In part 3 (and final installment) of this series, we will talking about how short your fly spey line is needed for successful casting. Part 3 also represents the last and lone book end that caps our discussion, using the analogy mentioned in Part 1.
As with part 2 on max length, the purpose of knowing your minimum length is so that you neither tire nor wear yourself first for successful casting. However, in this part 3 case, cast performed under more extreme conditions often mandates a minimum length. This tire vs. wearing out first here becomes especially important since a too-short-of-a-length would intuitively cause one to accelerate more so as to compensate for the distance-killing-properties of a shortened head.
As for Scandinavian shooting heads, the new minimum is around 2.3 times rod length for full sinking heads. Although there doesn't seem to be a minimum for floating heads, the suggested working length is 2.5 to 2.7 times.
But if you want venture outside of the above prescriptions and come up with your own (or at least understand the basis for minimum length) the following factors must be considered when going for minimum lengths.
Thematically, calculating the min. length- for whatever wading depth/ rod/ line sink/ fly combination- is driven by the ability to get your target distance without blowing the anchor, performing under a level of diligence that can be sustained for the period you fish. This means casting within the sweet spot of your casting rhythm that neither tires nor wears your out first (footnote 1).
Let's start with distance via proper rod loading. Hey, we all know shorter heads are distance killers. That is because the launch energy in the line system dissipates faster by a straightened out head (now pushing much like a wet spaghetti pushing a meat ball of air resistance) than when turning over itself. Although the line turnover speed are out of our hands (footnote 2), we have control in tuning our min head length so that it will achieve max launch energy via a properly loaded rod. This first tuning often requires us to bump up the class weight for line heads by one or two, or sometime three, class weights when cutting shorter heads than if cutting for max length heads for proper rod loading in both cases. This is especially true since a shorter head often precludes a V loop, leaving us with a passive D loop that needs more mass to be equivalent in resistance.
As for the second tuning for a proper anchor, if you are wading up to your armpits, casting a heavy fly and a fast sink line system, your casting technique can still greatly influence your min length even beyond the aforementioned setup conditions. For there are two casting maneuvers that will easily determine the chances of a blown anchor. The first is the angle of line stick. The second is Continuous Tension Load.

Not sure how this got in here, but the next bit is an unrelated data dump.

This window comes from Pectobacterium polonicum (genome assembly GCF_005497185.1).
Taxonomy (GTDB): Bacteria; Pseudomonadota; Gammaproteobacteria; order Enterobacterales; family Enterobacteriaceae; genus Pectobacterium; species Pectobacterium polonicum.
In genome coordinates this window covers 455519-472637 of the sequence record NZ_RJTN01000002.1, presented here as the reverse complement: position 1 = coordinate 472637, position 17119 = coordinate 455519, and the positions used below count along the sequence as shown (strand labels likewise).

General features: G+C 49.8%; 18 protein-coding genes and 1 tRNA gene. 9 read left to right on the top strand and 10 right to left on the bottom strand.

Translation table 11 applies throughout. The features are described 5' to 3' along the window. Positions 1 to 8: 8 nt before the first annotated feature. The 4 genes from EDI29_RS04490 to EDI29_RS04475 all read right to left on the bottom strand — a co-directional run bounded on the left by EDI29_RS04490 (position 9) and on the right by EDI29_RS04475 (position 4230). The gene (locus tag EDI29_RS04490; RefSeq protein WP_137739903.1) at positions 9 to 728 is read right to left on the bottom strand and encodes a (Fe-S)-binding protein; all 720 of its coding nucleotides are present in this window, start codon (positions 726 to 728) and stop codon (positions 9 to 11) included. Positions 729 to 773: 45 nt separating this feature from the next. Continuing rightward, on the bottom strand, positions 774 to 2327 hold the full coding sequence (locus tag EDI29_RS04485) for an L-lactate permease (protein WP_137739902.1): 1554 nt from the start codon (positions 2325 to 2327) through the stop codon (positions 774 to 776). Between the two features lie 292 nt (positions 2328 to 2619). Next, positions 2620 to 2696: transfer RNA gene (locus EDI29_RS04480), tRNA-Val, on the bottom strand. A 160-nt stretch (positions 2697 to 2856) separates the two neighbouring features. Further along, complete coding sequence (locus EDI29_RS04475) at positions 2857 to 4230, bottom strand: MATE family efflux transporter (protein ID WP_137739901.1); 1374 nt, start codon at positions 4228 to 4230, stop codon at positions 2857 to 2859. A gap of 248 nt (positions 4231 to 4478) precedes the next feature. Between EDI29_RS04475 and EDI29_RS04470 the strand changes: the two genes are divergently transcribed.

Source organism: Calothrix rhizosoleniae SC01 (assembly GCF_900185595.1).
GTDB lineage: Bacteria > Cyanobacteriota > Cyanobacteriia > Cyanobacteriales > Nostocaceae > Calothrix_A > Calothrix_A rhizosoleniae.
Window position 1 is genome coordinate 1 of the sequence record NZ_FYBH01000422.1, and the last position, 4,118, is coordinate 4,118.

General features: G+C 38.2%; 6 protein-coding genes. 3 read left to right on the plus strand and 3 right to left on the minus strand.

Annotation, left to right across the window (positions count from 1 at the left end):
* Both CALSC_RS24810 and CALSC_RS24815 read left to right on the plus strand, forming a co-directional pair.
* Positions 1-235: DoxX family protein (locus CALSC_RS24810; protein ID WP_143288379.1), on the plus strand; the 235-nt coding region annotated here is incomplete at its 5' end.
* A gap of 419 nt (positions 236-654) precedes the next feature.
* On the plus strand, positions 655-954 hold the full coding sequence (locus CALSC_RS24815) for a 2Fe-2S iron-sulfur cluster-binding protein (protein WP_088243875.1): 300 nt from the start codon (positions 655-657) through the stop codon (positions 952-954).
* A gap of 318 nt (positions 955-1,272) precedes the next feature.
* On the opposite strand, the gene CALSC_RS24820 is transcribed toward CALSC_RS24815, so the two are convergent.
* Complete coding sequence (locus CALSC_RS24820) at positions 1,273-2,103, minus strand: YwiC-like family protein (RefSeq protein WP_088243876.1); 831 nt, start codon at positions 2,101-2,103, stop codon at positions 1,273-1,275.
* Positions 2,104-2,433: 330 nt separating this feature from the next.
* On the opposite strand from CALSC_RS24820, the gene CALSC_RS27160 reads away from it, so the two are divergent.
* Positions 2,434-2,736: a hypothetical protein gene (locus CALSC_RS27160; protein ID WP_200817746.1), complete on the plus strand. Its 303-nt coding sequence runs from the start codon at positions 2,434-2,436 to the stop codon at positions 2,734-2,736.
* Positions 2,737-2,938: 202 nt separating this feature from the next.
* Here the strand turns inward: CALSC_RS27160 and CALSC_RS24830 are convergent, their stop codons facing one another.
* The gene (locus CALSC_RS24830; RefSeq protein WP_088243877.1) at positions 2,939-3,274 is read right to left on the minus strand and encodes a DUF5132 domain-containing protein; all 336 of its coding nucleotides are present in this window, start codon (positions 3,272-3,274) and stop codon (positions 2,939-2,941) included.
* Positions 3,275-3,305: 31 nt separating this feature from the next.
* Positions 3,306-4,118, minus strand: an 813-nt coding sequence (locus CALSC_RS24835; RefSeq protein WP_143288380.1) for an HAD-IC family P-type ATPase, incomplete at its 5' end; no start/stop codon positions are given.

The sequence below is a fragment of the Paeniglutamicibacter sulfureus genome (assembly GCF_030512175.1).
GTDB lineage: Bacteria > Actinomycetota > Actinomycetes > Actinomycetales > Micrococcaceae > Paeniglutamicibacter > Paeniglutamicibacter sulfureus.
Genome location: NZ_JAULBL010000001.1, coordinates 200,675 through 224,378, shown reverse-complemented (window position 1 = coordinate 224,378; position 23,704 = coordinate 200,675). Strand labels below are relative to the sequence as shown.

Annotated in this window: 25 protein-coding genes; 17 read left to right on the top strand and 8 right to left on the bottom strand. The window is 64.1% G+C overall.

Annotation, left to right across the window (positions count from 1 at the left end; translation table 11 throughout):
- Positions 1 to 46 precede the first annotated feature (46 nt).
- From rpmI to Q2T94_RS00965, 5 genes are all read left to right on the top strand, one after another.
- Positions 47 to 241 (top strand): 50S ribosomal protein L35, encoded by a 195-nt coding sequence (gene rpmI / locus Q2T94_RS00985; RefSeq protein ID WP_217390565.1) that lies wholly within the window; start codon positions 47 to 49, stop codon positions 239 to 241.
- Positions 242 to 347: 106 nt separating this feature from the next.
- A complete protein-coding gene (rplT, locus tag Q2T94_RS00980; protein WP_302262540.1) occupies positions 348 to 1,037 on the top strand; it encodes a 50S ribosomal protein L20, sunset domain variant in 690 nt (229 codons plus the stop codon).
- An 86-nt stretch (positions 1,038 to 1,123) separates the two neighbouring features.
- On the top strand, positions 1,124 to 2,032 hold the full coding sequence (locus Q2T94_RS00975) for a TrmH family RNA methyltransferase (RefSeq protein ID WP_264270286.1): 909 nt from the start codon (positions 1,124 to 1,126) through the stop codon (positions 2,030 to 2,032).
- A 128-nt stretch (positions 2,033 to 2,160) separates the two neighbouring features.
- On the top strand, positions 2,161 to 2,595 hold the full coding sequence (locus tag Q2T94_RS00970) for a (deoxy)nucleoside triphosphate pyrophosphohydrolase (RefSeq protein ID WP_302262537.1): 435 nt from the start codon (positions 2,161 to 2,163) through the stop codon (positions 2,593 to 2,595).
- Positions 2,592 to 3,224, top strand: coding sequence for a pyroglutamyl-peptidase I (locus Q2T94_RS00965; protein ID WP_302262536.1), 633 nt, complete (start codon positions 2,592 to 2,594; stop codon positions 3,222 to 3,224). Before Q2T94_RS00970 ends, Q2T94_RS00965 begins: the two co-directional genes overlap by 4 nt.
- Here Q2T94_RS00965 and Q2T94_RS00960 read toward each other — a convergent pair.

The first technique, a horizontal line stick often used in Scandinavian casting as an air borne anchor (see Figure 2 below), is much more aggressive than an Inclined line stick (see Figure 3 below). A leader/ line sticking to and being pulled along the water surface is much more aggressive anchor than one that peels off the surface. Thus, a prerequisite anchor would only require a shorter horizontal line stick than an inclined (but now longer) one (footnote 3), further helping reduce the overall line length needed for deep wading. This more aggressive line stick is accomplished by having a flat and near horizontal back cast, a back cast technique made even more important as shortening the head now only affords a reduced length for anchor (footnote 4) which by now has to be aggressive so the anchor is not blown. Incidentally, some of this anchor loss is made up when you are wading deeper.
In a later installment, I will be addressing Rio's AFS head tapers, Generation 1 and 2, and how it affects rod loading. This installment will shed insights where to add cheaters to an existing chopped head. This way, you can have both Min and Max head for a properly loaded system simply by adding and removing this cheater.
1) For casting outside this optimal window drives up the demand for a heightened diligence in her ability to reproduce similar successful conditions, but this fussing robs the caster her being-there-in-the-moment experience.
2) This is largely a product of line taper, loop control (assumed constant here), fly air resistance (assumed constant here) and running line resistance.
3) Anchor Time On Water also has an impact on air borne anchor, especially for fast sinking leaders or tips. For floating leaders that need more stick, introducing more time on water can also introduce slack in the D loop, reducing the Continuous Tension Loading. However, timing is essential for water borne anchor cast, such as the Skagit, where your sink tip and fly must be allowed to sink long enough to get sufficient anchor. The Continuous Tension Load is unaffected by water borne anchor since the loading occurrs after the anchor has performed its prerequisite sinking.
4) See three point geometry for D loop in Part 2.